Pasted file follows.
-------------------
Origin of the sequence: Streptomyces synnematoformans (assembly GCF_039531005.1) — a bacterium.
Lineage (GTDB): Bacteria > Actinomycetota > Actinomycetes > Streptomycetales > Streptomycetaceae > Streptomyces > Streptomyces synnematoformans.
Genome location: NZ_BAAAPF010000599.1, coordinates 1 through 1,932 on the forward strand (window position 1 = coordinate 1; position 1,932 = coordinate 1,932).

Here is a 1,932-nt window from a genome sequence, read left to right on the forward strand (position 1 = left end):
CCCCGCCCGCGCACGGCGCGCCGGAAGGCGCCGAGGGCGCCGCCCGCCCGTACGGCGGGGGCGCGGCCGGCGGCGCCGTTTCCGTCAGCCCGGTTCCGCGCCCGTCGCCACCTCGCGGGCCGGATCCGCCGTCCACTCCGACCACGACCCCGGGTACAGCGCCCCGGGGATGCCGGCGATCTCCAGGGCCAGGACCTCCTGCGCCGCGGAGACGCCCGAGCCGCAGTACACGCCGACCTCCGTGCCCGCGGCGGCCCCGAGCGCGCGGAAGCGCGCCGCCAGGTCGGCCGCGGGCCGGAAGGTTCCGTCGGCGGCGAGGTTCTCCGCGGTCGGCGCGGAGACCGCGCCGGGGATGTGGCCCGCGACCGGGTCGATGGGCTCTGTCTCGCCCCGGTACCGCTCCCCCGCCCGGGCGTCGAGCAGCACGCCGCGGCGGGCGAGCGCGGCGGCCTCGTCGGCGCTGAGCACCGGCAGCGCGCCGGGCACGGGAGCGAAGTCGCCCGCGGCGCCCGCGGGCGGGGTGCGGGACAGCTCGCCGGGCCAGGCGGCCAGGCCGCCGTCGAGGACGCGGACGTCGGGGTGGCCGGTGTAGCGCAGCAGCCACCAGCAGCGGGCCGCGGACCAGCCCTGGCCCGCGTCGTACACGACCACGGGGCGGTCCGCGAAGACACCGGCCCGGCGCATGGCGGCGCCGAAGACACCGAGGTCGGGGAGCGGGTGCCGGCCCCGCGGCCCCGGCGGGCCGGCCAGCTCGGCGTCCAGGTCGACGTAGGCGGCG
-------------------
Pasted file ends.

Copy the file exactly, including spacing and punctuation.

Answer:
Origin of the sequence: Streptomyces synnematoformans (assembly GCF_039531005.1) — a bacterium.
Lineage (GTDB): Bacteria > Actinomycetota > Actinomycetes > Streptomycetales > Streptomycetaceae > Streptomyces > Streptomyces synnematoformans.
Genome location: NZ_BAAAPF010000599.1, coordinates 1 through 1,932 on the forward strand (window position 1 = coordinate 1; position 1,932 = coordinate 1,932).

Here is a 1,932-nt window from a genome sequence, read left to right on the forward strand (position 1 = left end):
CCCCGCCCGCGCACGGCGCGCCGGAAGGCGCCGAGGGCGCCGCCCGCCCGTACGGCGGGGGCGCGGCCGGCGGCGCCGTTTCCGTCAGCCCGGTTCCGCGCCCGTCGCCACCTCGCGGGCCGGATCCGCCGTCCACTCCGACCACGACCCCGGGTACAGCGCCCCGGGGATGCCGGCGATCTCCAGGGCCAGGACCTCCTGCGCCGCGGAGACGCCCGAGCCGCAGTACACGCCGACCTCCGTGCCCGCGGCGGCCCCGAGCGCGCGGAAGCGCGCCGCCAGGTCGGCCGCGGGCCGGAAGGTTCCGTCGGCGGCGAGGTTCTCCGCGGTCGGCGCGGAGACCGCGCCGGGGATGTGGCCCGCGACCGGGTCGATGGGCTCTGTCTCGCCCCGGTACCGCTCCCCCGCCCGGGCGTCGAGCAGCACGCCGCGGCGGGCGAGCGCGGCGGCCTCGTCGGCGCTGAGCACCGGCAGCGCGCCGGGCACGGGAGCGAAGTCGCCCGCGGCGCCCGCGGGCGGGGTGCGGGACAGCTCGCCGGGCCAGGCGGCCAGGCCGCCGTCGAGGACGCGGACGTCGGGGTGGCCGGTGTAGCGCAGCAGCCACCAGCAGCGGGCCGCGGACCAGCCCTGGCCCGCGTCGTACACGACCACGGGGCGGTCCGCGAAGACACCGGCCCGGCGCATGGCGGCGCCGAAGACACCGAGGTCGGGGAGCGGGTGCCGGCCCCGCGGCCCCGGCGGGCCGGCCAGCTCGGCGTCCAGGTCGACGTAGGCGGCG